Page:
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Sunday, Mar 3, 2024

Farmer No Longer Sweating It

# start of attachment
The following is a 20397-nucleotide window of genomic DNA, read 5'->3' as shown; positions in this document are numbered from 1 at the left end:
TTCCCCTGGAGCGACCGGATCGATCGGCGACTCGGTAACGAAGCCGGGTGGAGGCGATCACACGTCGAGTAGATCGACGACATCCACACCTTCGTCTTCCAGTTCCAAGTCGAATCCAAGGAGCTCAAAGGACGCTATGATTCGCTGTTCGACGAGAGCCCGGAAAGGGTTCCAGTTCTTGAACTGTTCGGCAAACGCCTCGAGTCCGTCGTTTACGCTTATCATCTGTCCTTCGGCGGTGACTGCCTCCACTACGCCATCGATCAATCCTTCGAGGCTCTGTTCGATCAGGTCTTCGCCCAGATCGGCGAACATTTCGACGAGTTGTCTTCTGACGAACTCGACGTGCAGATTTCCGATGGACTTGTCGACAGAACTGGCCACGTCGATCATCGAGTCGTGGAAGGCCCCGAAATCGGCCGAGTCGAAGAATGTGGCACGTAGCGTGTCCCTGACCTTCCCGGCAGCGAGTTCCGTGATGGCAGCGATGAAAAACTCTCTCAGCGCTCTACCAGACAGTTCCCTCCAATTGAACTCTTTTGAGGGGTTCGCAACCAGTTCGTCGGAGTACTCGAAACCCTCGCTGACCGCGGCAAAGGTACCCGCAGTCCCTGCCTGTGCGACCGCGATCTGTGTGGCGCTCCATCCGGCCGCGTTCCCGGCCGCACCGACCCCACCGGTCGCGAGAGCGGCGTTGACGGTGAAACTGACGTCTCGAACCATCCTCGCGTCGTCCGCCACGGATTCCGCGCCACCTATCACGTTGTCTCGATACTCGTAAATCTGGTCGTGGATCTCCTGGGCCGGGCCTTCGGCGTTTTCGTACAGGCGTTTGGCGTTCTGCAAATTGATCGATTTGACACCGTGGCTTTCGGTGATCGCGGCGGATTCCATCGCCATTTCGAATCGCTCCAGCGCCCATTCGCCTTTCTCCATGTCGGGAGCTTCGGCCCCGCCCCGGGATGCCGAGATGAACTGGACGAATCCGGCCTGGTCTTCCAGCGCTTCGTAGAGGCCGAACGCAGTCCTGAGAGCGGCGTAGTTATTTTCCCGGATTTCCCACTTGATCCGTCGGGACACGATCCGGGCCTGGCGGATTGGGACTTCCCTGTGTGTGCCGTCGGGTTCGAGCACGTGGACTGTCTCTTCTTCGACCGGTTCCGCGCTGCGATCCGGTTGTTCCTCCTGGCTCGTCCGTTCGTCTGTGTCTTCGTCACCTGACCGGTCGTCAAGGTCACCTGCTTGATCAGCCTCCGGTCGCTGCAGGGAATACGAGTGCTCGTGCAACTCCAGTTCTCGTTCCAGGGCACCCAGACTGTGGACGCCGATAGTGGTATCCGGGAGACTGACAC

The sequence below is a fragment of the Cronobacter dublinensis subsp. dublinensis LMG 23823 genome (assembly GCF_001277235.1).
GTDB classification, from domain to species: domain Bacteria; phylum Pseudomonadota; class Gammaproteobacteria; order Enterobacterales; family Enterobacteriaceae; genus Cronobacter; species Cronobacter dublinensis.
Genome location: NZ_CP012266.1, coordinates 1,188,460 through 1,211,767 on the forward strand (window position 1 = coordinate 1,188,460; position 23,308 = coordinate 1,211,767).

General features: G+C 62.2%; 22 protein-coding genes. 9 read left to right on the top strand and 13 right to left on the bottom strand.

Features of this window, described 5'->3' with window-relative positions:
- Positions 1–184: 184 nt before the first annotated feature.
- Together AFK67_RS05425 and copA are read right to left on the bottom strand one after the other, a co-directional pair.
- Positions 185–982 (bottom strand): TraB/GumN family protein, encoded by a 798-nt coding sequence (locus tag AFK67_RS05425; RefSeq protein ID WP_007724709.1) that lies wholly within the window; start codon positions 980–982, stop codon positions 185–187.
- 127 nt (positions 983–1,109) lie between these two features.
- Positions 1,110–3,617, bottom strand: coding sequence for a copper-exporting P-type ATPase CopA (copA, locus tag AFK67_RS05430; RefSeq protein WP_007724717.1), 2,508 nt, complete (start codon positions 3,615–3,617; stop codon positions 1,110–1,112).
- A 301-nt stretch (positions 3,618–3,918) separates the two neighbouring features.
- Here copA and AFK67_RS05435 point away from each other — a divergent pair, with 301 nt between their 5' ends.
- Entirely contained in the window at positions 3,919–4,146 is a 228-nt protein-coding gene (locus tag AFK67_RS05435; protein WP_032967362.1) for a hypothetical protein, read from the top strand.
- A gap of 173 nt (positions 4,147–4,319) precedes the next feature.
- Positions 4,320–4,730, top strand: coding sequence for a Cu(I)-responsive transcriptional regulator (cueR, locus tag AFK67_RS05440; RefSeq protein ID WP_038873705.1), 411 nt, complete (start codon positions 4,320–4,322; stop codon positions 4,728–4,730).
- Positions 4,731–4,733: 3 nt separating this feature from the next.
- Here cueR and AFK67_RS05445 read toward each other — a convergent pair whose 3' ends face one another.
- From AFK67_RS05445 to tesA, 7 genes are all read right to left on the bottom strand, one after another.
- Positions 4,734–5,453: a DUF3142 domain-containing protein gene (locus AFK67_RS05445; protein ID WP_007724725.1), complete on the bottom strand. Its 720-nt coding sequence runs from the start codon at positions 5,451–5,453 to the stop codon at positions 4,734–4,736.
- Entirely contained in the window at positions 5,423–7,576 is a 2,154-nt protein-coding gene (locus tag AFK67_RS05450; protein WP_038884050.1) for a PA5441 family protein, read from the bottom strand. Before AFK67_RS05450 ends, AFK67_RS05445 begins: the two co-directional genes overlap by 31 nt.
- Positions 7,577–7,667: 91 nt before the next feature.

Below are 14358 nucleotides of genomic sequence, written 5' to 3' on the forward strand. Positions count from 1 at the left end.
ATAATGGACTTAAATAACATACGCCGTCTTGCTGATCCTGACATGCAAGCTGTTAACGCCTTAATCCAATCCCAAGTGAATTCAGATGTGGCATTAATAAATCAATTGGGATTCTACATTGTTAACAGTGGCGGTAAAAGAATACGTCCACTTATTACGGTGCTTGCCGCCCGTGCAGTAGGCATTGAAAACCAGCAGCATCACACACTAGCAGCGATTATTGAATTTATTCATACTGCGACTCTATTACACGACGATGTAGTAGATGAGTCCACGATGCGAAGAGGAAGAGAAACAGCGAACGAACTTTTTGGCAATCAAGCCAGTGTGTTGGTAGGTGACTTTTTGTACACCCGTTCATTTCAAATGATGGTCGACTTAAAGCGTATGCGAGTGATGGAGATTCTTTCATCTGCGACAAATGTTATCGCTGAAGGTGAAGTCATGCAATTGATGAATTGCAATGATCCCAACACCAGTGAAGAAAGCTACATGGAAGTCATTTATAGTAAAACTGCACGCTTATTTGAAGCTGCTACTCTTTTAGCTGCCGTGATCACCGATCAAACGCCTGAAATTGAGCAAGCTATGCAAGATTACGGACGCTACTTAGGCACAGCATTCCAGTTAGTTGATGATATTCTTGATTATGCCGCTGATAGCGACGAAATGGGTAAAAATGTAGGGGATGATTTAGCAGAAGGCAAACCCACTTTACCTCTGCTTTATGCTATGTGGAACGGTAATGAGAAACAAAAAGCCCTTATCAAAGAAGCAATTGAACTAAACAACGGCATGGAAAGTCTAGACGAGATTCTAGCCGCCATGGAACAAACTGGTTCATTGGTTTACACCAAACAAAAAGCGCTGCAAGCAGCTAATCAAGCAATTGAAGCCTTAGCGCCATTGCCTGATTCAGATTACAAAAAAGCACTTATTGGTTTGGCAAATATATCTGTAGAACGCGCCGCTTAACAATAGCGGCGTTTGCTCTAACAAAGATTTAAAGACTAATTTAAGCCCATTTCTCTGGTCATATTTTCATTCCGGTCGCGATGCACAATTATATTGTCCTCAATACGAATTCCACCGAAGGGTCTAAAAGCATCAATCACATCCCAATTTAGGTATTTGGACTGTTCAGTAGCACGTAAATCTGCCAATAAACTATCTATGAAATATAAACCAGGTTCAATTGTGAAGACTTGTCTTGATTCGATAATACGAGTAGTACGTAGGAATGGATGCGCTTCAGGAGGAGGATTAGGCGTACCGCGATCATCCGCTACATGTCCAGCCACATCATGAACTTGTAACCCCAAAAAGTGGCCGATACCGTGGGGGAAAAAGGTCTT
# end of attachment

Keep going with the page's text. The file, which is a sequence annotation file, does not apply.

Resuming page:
Now that things have cooled down – as much as they can in the pepper business – Craig Underwood is breathing a sigh of relief. The Camarillo family farmer, profiled in the Business Journal earlier this year, is the sole supplier of red jalapeños to Huy Fong Foods Inc., the maker of the popular Sriracha hot sauce. That gave him a huge stake in the outcome of the nine-month dispute between Huy Fong founder David Tran and Irwindale, where the company opened a factory. A few residents claimed pungent odors emanated from the $40 million plant, prompting the city to declare it a public nuisance and file a lawsuit. But the matter was resolved in late May after Tran installed new filters and Gov. Brown’s office mediated a solution. “We never really thought this would end with the plant being shut down,” said Underwood, 71, a fourth-generation owner of the copany, which began farming in Ventura County in 1867. “But it certainly was a distraction and we’re glad it’s behind us.” Last year, the peppers accounted for about 75 percent of Underwood Ranches LP’s $30 million revenue. In total, Underwood harvested some 100 million pounds of peppers grown on 1,700 acres in Ventura, Los Angeles and Kern counties. That’s a number set to grow this year to 2,000 acres, which are currently being planted. Underwood said he was never really too concerned of a life without Sriracha, even after there was talk Texas might try to poach the business. “California has the best growing conditions. It may not have the best business climate, but we can grow the peppers better and cheaper here,” he said. “It wouldn’t make sense to go anywhere else.” – Elliot Golan

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